Many people live their lives with an unwanted guest. Sometimes it’s cancer. Sometimes it’s AIDS or Alzheimer’s or drug abuse or any number of different maladies. Well, here’s mine: I have OCD (obsessive compulsive disorder). When someone says OCD, a person automatically thinks about washing hands over and over; or maybe opening and closing the door a certain number of times. Sometimes its other things, more obsessions than compulsions; worrying all day if you left an iron on or if your really put out that cigarette before you left for work. These are just some of the things that someone with OCD worries about. But, it’s more than just worrying. What separates someone with OCD from the public is that the worrying is obsessive, to a point where one cannot do anything until that obsession is satisfied. It does not matter if someone reassures you that the lights are off, you still have to check for yourself.
With all of that in mind, let me share with you my story of OCD, “Life With An Unwanted Guest”. The thing is, I never suspected I had OCD. Never in a million years. I just thought I was a bit high strung, or as my ex called it “high maintenance.” Looking back, there were clues throughout my life. When I was younger, maybe 12 or 13, I can’t really remember exactly, I was supposed to go to a pool party with kids from my Hebrew school class. I was fine until my sister and I arrived at the community center, then all hell broke loose. I ended up sitting in the car for nearly two hours crying hysterically because I was afraid to go inside. I couldn’t really explain to everyone, including my sister or the youth group administrator why I was so scared. I just was. I was petrified of going in. Looking back and knowing what I know now, that was the first anxiety attack which I can remember. I recall vividly just being terrified that I would be laughed at and ridiculed and teased. Why, I was not sure. I just was. I was a good swimmer, I was a nice kid, most people liked me, but I was scared. To this day I still get anxious whenever I think of that event.
There are several other times during my teen years which I can recall may have been anxiety or OCD related events. I was very easily shaken by things. When my mother was sick and dying, every little event would send me over the edge, thinking that was it, I always feared the worst and would always sit and just think about it, night after night after night. Everyone just thought it was normal and natural. Years later, as I sat in the doctor’s office discussing my anxiety and symptoms; it finally dawned on me the reason why I could not let go of the images of my mother laying on her death-bed.
During my 20’s and early 30’s I knew I had anxiety issues. I couldn’t keep a relationship going to save my life. I would always jump way ahead of the person I was dating and he would get scared and run away. Or, I would start obsessing about him; that he was cheating on me or lying to me, even though I never had any proof or suspected anything. Logically, I knew something was off, but I could not control it. When I finally moved into my own apartment, I had a way of organizing things that made people scratch their heads. My CD’s and DVD’s and tapes all had to be in alphabetical order, returned properly to their cases and in the correct category. If by chance I had a recording that fit into several different genres, I would usually contemplate which one it should go in for minutes at a time. In my mind, it was completely normal. I didn’t understand why other people did not treat their CD’s and VCR tapes and DVD’s the same way. There are things I notice now: I had to park in the same spot every day. I had to take the same route to work or school and if I had to make a stop on my way home, the stop had to be on the right hand side of the road so as to avoid making a left turn into traffic (which holds up people behind you and risks car accidents). If a store was not on the road I was to travel on my way home, I could not go until after I got home and then, I would only go if it was going to be on the right side of the road. I would drive the long was just to ensure that where I was going would be on my right hand side.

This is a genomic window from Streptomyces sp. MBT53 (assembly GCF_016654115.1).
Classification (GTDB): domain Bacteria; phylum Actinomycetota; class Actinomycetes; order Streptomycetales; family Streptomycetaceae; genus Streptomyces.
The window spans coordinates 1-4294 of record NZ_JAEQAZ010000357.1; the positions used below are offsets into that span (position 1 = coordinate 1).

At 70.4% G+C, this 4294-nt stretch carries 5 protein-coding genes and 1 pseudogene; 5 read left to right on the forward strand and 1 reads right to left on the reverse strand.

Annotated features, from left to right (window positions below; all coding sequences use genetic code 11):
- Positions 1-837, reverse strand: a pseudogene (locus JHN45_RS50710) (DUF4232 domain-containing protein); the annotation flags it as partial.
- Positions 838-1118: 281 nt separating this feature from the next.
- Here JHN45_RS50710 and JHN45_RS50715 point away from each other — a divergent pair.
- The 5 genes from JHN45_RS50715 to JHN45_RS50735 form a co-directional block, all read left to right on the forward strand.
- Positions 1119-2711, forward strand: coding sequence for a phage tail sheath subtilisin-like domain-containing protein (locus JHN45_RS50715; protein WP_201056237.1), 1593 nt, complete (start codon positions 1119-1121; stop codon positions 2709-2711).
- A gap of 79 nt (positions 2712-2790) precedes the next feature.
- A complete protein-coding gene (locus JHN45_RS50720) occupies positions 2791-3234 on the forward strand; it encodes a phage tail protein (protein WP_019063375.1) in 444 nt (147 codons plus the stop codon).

The only time anxiety would rear its ugly head seemed to be if I was dating someone. Then it would not rear, it would stomp around like Godzilla on Tokyo. It was absolutely horrible. I felt no control over anything. I couldn’t eat, I couldn’t sleep. My stomach would be tied in knots and I would be nauseous and have other gastric problems. I would not be able to focus on anything, except that which I was obsessing about. When that happened I felt sorry for the person who was my target. It was not them. I owe a lot of apologies to many people over the years; not just love interests but friends and relatives alike.
There was an answer to my problem though and that arrived when I turned 21. Alcohol!! I found that with a lot of alcohol I could control my obsessions and not be as fearful of going to new places. This was something else that had developed over my teenage years; I stopped being outgoing and became more hermit like. Crowds and strangers scared me. It started happening very slowly, but over the years I have noticed that going to places with strangers and crowds was becoming more and more difficult. I’m not just talking about going to a bar or party; I am talking about going to the grocery store or the bank. Hell, even going to dinner at my sister’s house became difficult at times.